New Spam Poses as Spam Fighting Email

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by Barracuda Labs

This week a new sort of spam started showing up in the Barracuda Labs Spam Honeypots – fake sender verification emails.


Sender Verification emails ask users to verify that they sent a particular email to someone, usually by responding with another email, or as in this case, by clicking on an embedded link.

Under normal circumstances, these emails come from an email server that has been enhanced with  sender verification software as a spam-fighting measure.  While this software is not as common as it once was, these systems still are used by some businesses and ISPs.

However, the example above merely pretends to be one of these verification emails and is not from an email server at all.  Instead, it is cleverly constructed spam whose included link can take the recipient to suspicious Websites, or even offer up executable malware.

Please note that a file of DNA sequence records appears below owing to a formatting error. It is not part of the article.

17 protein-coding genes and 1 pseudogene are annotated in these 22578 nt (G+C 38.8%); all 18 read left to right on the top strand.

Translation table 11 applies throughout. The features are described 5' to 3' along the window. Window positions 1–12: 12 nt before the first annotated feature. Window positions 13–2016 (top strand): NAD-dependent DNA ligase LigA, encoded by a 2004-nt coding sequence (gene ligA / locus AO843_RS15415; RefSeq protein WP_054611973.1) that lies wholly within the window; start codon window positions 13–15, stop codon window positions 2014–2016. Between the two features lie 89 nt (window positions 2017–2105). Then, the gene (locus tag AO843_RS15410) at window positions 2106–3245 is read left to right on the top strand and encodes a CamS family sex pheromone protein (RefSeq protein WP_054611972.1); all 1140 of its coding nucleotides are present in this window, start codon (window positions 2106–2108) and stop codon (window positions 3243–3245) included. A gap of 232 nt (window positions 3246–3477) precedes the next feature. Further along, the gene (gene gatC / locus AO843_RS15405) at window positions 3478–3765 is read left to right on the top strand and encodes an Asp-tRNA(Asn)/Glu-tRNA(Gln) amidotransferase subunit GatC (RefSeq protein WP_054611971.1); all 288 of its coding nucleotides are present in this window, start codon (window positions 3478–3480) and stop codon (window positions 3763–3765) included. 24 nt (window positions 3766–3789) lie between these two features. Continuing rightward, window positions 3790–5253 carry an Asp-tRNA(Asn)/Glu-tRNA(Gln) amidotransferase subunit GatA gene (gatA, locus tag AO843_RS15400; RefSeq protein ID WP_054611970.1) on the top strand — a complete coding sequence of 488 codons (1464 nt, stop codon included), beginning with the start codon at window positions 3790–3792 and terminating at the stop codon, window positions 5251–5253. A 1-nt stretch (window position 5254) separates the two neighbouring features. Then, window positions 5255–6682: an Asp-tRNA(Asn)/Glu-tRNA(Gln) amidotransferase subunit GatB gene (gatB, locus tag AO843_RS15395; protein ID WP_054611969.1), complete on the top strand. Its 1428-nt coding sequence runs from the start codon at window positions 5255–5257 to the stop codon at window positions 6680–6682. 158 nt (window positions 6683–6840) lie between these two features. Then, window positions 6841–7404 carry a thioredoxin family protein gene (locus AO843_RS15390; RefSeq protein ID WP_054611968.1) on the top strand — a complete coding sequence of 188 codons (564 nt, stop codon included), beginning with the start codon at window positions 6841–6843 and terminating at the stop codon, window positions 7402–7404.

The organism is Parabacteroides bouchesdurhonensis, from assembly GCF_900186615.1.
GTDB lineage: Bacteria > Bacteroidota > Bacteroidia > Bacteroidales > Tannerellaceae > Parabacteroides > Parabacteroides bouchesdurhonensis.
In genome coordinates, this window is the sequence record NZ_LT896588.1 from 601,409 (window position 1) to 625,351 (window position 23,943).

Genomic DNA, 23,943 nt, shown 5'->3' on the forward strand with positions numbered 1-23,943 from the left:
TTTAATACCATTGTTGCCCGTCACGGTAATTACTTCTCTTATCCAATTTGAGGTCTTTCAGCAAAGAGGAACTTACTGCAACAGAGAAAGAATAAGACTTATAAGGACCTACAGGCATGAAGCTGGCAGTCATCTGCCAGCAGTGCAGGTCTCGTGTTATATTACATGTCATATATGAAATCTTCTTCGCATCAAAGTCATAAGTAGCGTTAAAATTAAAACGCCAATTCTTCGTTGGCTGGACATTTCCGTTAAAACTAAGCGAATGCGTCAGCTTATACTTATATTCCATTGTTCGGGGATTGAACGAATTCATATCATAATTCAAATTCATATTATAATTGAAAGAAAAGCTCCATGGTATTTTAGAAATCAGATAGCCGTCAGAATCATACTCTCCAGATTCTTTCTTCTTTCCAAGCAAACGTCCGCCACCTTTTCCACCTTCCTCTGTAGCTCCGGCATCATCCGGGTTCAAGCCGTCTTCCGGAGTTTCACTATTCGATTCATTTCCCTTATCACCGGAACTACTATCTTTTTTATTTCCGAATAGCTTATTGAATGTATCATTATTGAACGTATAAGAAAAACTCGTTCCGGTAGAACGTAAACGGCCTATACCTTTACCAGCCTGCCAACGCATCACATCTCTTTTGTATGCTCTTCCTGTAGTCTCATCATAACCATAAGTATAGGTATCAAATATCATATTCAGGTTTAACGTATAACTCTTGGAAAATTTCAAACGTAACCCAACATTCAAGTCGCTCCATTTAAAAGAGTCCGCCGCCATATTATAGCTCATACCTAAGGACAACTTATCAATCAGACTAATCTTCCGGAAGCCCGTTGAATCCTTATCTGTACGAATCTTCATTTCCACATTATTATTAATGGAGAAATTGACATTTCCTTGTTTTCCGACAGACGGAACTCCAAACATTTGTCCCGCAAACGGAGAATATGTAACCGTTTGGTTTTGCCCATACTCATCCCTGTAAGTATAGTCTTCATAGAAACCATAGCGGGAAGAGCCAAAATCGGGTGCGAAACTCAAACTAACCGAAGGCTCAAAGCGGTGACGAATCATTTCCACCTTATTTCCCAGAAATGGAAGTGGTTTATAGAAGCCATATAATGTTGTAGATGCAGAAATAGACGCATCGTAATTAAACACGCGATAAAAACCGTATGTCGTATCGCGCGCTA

This spam appears plausible and easily can trick the unwary email user.

Close examination does reveal several tell-all signs that this email is suspicious. For starters, the name of the person supposedly emailed is missing.  Second, the domain that the email purports to come from is the same domain as that of the user, which makes no sense since the user should not need to verify himself to his own mail server.

Indeed,  one aspect of this campaign is that each spam is carefully tailored to  reference the email domain of the recipient, most likely because that domain is one the recipient knows and trusts.

The message is sent only in HTML format, and the link has varied over time. In some cases, it redirects to Canadian Pharmacy Viagra sites.  In others, the link presents the user with a Windows .EXE to run, which is a variant of the rapidly spreading TDSS rootkit.

While it is easy enough to hover over the link and see that it does not go back to the organization shown as having sent the email, many users will not question the name of the domain in the verification link.

Barracuda Spam & Virus Firewalls block these emails.  We suggest users take note and warn other email users of this new social engineering tactic.  These emails do not fight spam; they ARE spam.

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